Gymnocalycium damsii

Of all the Gymnocalyciums, this species is probably my favourite.

My first acquired damsii (more likely to be an anisitsii) often maintains a bright green body, with the exception of the pyramidionesque tubercles, which produce different intensities of red mottling around the areoles depending on the season. It started off with 8 ribs at first, but the number has gone up to 13 this year, probably due to the better position I moved my plants to. The newly formed dark-tipped spines are slightly stronger than the older ones, which eventually turn pale and brittle, rendering them not the best in terms of defense. They can, however, be quite painful when it comes to re-potting or accidentally pressing directly down onto them.

My second damsii, in form, appears somewhat more of an archetypal plant of this species, with a darker green body, faint banding on broader ribs, and near-black colouration surrounding the areoles. I have witnessed this plant in particular change colour to almost completely brown in the summer-autumn months. The spines are slightly curved towards the body, and seem much stronger and rigid in comparison to the first plant.

Gymnocalycium damsiiGymnocalycium damsii

Both individual plants are very easy to look after, and fast growing especially when given generous conditions. They seem capable of holding larger amounts of water than others, as shown when they plump out to a point where the ribs and in-between are almost flattened. A healthy fibrous root system is responsible for this, which can be maintained by ensuring the standard free-draining soil mixture is composed with a quantity of fine leafmold.

The plants love a sunny position, but do well with a little shade from direct sunlight in the hottest of weather or by making sure they have access to decent ventilation, e.g. by simply positioning them outside.

Profusely flowering from March to November, petals are usually white, but I have seen some shaded pink or tinged with a faint yellow.

Gymnocalycium damsiiGymnocalycium damsii

Numerous publications point out that Gymnocalycium damsii is very variable, meaning it has the ability to change characteristics from plant to plant despite staying within the same species. For example, a batch of seedlings may, and are likely to be, all subtly or noticeably different to one another. Furthermore, in my experience damsii seem efficient parents for both pollinating other plants and producing their own pods of hybrid origin, especially within the muscosemineum subgroup.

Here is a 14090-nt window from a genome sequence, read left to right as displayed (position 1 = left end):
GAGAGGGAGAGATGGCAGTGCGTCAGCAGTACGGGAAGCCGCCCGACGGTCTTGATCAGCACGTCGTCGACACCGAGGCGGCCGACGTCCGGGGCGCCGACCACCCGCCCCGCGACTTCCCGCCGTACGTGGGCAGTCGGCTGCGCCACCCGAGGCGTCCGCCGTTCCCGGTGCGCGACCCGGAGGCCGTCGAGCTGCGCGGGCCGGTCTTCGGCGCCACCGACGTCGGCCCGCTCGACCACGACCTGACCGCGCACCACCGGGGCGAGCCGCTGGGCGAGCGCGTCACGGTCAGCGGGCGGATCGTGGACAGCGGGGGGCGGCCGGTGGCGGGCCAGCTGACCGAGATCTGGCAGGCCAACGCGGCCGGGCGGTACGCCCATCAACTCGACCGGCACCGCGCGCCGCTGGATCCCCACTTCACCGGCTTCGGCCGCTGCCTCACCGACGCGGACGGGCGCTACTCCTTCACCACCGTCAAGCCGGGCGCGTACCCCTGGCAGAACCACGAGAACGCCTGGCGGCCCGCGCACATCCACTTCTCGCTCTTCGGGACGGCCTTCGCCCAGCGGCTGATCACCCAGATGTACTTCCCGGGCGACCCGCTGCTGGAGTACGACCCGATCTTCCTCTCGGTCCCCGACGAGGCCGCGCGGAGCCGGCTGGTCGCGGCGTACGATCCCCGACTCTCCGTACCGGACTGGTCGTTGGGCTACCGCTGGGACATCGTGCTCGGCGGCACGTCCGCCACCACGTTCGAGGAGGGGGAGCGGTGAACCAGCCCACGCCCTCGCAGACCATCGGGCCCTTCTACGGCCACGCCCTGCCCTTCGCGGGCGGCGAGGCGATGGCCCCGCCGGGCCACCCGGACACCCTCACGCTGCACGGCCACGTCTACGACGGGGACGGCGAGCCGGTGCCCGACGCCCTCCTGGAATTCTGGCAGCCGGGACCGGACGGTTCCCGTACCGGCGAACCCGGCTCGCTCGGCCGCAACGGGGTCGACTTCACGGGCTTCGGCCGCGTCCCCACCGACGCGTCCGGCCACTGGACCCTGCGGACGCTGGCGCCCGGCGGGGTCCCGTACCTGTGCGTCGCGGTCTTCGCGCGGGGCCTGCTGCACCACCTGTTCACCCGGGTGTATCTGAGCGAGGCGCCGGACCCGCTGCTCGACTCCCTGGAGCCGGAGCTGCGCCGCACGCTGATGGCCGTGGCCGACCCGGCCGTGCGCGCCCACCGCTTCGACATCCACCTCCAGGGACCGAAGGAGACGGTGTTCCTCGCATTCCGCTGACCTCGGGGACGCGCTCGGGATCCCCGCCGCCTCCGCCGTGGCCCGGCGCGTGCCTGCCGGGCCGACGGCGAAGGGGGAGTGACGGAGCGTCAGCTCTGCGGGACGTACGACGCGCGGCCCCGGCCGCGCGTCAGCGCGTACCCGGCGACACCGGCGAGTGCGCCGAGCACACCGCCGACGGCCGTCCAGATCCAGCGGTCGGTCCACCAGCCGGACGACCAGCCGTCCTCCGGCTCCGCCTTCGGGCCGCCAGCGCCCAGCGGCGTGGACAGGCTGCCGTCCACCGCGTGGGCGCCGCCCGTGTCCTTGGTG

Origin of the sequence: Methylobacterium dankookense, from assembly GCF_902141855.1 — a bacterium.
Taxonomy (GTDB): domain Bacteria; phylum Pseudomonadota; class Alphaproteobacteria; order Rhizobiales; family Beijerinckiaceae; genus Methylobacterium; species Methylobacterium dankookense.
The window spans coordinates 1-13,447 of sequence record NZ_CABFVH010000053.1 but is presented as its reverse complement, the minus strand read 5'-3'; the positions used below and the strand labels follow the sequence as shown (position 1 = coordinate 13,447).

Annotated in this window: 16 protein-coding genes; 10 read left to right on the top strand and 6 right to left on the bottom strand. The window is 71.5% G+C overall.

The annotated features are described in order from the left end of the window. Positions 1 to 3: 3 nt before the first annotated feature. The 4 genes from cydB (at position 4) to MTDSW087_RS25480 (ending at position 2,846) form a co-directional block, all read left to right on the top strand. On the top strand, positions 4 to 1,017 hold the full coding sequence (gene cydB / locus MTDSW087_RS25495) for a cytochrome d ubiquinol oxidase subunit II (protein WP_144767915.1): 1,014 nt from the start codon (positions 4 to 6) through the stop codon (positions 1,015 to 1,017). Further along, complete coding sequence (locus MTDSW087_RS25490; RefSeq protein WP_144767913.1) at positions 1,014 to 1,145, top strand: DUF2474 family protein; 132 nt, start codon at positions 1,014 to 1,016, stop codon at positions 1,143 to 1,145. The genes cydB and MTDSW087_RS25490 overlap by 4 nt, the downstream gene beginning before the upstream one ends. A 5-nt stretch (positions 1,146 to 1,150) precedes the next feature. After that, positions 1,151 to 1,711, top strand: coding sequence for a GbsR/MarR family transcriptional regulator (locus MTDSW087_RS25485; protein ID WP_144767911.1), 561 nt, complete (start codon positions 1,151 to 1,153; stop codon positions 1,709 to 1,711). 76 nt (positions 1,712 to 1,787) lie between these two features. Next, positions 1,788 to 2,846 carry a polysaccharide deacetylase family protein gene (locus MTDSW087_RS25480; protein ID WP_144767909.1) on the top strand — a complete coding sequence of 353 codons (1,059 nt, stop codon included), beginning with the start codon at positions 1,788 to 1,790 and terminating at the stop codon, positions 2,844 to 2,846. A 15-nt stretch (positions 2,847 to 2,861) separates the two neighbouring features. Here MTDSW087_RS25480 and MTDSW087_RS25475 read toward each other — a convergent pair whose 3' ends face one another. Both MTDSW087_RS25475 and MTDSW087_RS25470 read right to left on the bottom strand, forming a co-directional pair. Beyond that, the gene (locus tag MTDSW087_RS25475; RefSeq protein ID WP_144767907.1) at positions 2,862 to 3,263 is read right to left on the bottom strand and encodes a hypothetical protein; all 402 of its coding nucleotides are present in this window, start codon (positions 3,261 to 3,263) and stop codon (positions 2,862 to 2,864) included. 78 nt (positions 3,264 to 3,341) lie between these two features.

Gymnocalycium damsiiGymnocalycium damsii

Gymnocalycium damsii seed fruit

Fruit inside the pod of this particular plant is a surprisingly deep and vibrant pink. My other damsii also produces pink fruit, but not so intensely, bearing a much paler white colour similar to that of most Gymnocalcyiums. Judging by the amount of seed and the size of the pod, this one appears to have been pollinated well too.


3 Responses to “Gymnocalycium damsii”

  1. Hay i got the same plant and its dieing or some think.. It looks sun burnt and its cracking

    • Out in the garden this summer, my plant has experienced a similar thing. In between two of the ribs theres a slight split, exposing some of the inside sponge/tissue. This can be attributed to overwatering, being outside, it is difficult to monitor the amount of rainfall they get. The only harm here is superficial.

      On the other hand, your plant could have actually been sunburned. I have experienced this in confined areas to some of my plants in the past. Most of the time they survive it, and after another good period of growth from the apex (perhaps in a shadier position) the damage will appear to have moved to the base where is it less noticeable.

      A third possibility is red spider mite, they will most likely infest the crown of the plant where new growth happens. They can leave a brown scab-like scarring. If they are present, look at some of the treatments suggested around the web.

      Cacti, if given a chance to heal, are very good at surviving. Whether the damage is from disease or superficial wounds, they often find ways of producing new growth. Many people will cut off the damaged part of the plant, and depending on how the cut is made, smaller versions of the same plant will form from the previous.

  2. Yeah sounds like that it looks scab like.
    Thanks for the help mate :D

    A third possibility is red spider mite, they will most likely infest the crown of the plant where new growth happens. They can leave a brown scab-like scarring.

Leave a Reply

Fill in your details below or click an icon to log in:

WordPress.com Logo

You are commenting using your WordPress.com account. Log Out / Change )

Twitter picture

You are commenting using your Twitter account. Log Out / Change )

Facebook photo

You are commenting using your Facebook account. Log Out / Change )

Google+ photo

You are commenting using your Google+ account. Log Out / Change )

Connecting to %s

 
%d bloggers like this: